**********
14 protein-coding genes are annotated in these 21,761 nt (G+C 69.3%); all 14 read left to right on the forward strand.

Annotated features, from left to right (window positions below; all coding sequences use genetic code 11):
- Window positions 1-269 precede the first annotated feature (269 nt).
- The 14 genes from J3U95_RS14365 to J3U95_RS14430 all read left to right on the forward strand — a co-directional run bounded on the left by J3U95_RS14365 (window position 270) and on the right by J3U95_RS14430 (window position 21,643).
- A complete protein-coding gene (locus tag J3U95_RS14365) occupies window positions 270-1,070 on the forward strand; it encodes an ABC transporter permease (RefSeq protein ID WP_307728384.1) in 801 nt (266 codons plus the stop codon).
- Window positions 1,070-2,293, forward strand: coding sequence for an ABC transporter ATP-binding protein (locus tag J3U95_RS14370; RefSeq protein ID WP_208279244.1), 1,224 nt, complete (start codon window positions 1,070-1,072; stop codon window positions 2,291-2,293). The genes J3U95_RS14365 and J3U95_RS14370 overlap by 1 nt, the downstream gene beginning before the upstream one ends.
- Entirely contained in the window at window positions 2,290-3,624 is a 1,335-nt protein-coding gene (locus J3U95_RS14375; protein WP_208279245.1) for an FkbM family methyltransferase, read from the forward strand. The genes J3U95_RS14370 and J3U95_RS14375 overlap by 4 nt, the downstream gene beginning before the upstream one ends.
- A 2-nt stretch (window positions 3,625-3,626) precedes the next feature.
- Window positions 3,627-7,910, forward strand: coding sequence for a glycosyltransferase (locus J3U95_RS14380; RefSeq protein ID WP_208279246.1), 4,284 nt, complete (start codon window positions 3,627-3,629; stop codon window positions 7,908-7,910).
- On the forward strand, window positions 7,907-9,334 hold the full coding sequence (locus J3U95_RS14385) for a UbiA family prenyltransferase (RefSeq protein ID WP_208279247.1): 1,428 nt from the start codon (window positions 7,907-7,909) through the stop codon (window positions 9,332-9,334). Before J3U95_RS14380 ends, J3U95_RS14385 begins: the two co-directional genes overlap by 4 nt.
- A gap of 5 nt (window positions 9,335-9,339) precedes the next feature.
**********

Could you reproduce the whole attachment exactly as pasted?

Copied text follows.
14 protein-coding genes are annotated in these 21,761 nt (G+C 69.3%); all 14 read left to right on the forward strand.

Annotated features, from left to right (window positions below; all coding sequences use genetic code 11):
- Window positions 1-269 precede the first annotated feature (269 nt).
- The 14 genes from J3U95_RS14365 to J3U95_RS14430 all read left to right on the forward strand — a co-directional run bounded on the left by J3U95_RS14365 (window position 270) and on the right by J3U95_RS14430 (window position 21,643).
- A complete protein-coding gene (locus tag J3U95_RS14365) occupies window positions 270-1,070 on the forward strand; it encodes an ABC transporter permease (RefSeq protein ID WP_307728384.1) in 801 nt (266 codons plus the stop codon).
- Window positions 1,070-2,293, forward strand: coding sequence for an ABC transporter ATP-binding protein (locus tag J3U95_RS14370; RefSeq protein ID WP_208279244.1), 1,224 nt, complete (start codon window positions 1,070-1,072; stop codon window positions 2,291-2,293). The genes J3U95_RS14365 and J3U95_RS14370 overlap by 1 nt, the downstream gene beginning before the upstream one ends.
- Entirely contained in the window at window positions 2,290-3,624 is a 1,335-nt protein-coding gene (locus J3U95_RS14375; protein WP_208279245.1) for an FkbM family methyltransferase, read from the forward strand. The genes J3U95_RS14370 and J3U95_RS14375 overlap by 4 nt, the downstream gene beginning before the upstream one ends.
- A 2-nt stretch (window positions 3,625-3,626) precedes the next feature.
- Window positions 3,627-7,910, forward strand: coding sequence for a glycosyltransferase (locus J3U95_RS14380; RefSeq protein ID WP_208279246.1), 4,284 nt, complete (start codon window positions 3,627-3,629; stop codon window positions 7,908-7,910).
- On the forward strand, window positions 7,907-9,334 hold the full coding sequence (locus J3U95_RS14385) for a UbiA family prenyltransferase (RefSeq protein ID WP_208279247.1): 1,428 nt from the start codon (window positions 7,907-7,909) through the stop codon (window positions 9,332-9,334). Before J3U95_RS14380 ends, J3U95_RS14385 begins: the two co-directional genes overlap by 4 nt.
- A gap of 5 nt (window positions 9,335-9,339) precedes the next feature.